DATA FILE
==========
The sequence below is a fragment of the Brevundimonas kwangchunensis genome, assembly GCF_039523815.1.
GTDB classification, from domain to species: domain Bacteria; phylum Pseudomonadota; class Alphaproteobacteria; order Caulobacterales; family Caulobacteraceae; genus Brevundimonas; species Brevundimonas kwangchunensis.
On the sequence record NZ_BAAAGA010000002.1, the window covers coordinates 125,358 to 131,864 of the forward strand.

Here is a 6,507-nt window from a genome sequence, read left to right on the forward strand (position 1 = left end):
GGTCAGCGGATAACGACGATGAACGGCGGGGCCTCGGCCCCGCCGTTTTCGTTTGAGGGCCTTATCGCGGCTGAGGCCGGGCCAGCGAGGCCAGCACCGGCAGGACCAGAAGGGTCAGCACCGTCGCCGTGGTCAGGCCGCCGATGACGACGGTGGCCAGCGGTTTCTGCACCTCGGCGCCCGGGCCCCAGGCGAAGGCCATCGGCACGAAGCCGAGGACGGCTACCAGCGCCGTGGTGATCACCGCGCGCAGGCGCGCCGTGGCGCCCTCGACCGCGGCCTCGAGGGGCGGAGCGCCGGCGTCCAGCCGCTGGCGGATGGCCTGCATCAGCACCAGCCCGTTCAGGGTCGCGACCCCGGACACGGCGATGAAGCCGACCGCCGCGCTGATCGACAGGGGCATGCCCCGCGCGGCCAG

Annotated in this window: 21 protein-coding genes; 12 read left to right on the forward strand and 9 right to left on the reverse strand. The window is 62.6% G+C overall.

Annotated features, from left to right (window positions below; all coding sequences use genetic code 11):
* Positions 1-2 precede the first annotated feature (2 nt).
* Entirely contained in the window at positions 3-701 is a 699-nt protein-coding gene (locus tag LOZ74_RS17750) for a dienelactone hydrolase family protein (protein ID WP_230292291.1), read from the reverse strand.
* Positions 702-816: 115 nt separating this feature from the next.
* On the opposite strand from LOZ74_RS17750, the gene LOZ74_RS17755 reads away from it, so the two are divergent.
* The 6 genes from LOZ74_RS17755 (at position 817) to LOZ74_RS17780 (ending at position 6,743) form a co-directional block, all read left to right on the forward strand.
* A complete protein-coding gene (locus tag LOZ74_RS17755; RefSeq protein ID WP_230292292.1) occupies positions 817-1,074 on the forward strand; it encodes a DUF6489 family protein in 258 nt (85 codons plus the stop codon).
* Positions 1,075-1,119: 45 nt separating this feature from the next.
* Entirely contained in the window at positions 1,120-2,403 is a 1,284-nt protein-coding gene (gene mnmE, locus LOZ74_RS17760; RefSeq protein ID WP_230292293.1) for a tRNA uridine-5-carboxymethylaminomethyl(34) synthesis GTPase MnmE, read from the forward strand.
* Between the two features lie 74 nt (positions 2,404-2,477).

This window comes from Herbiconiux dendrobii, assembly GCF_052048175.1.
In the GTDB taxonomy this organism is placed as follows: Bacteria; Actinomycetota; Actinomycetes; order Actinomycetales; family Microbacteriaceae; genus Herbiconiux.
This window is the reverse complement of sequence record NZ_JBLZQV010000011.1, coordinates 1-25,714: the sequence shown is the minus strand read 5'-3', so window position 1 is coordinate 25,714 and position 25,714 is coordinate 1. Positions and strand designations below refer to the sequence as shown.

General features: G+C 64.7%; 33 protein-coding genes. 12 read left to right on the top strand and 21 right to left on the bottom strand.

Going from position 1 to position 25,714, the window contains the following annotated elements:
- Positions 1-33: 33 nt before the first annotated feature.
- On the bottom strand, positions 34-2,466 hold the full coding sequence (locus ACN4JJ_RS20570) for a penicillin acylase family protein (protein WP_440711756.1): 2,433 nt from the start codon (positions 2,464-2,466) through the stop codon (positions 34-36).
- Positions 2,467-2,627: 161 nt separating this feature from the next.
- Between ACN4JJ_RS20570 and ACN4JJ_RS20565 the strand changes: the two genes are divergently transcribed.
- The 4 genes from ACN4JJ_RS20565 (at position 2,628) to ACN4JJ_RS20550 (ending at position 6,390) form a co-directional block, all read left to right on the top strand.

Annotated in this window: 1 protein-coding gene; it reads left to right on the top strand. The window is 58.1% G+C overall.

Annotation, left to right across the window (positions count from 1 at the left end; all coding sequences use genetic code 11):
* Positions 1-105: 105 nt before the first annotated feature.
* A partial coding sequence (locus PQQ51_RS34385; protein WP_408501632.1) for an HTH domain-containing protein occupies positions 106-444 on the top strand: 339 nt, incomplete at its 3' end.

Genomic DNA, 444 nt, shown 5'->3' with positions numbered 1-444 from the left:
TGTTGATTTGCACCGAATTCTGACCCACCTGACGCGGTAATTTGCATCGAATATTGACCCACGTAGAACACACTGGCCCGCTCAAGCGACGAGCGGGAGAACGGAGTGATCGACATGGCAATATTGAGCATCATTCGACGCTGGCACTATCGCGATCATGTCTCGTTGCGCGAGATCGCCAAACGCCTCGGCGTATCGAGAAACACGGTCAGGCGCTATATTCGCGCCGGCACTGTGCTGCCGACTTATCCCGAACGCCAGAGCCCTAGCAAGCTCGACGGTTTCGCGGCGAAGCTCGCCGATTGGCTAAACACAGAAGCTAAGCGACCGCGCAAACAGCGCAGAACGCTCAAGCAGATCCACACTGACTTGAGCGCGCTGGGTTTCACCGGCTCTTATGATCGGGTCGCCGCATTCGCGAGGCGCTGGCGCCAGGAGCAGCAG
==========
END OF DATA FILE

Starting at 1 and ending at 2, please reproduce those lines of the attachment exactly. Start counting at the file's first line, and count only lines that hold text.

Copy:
The sequence below is a fragment of the Brevundimonas kwangchunensis genome, assembly GCF_039523815.1.
GTDB classification, from domain to species: domain Bacteria; phylum Pseudomonadota; class Alphaproteobacteria; order Caulobacterales; family Caulobacteraceae; genus Brevundimonas; species Brevundimonas kwangchunensis.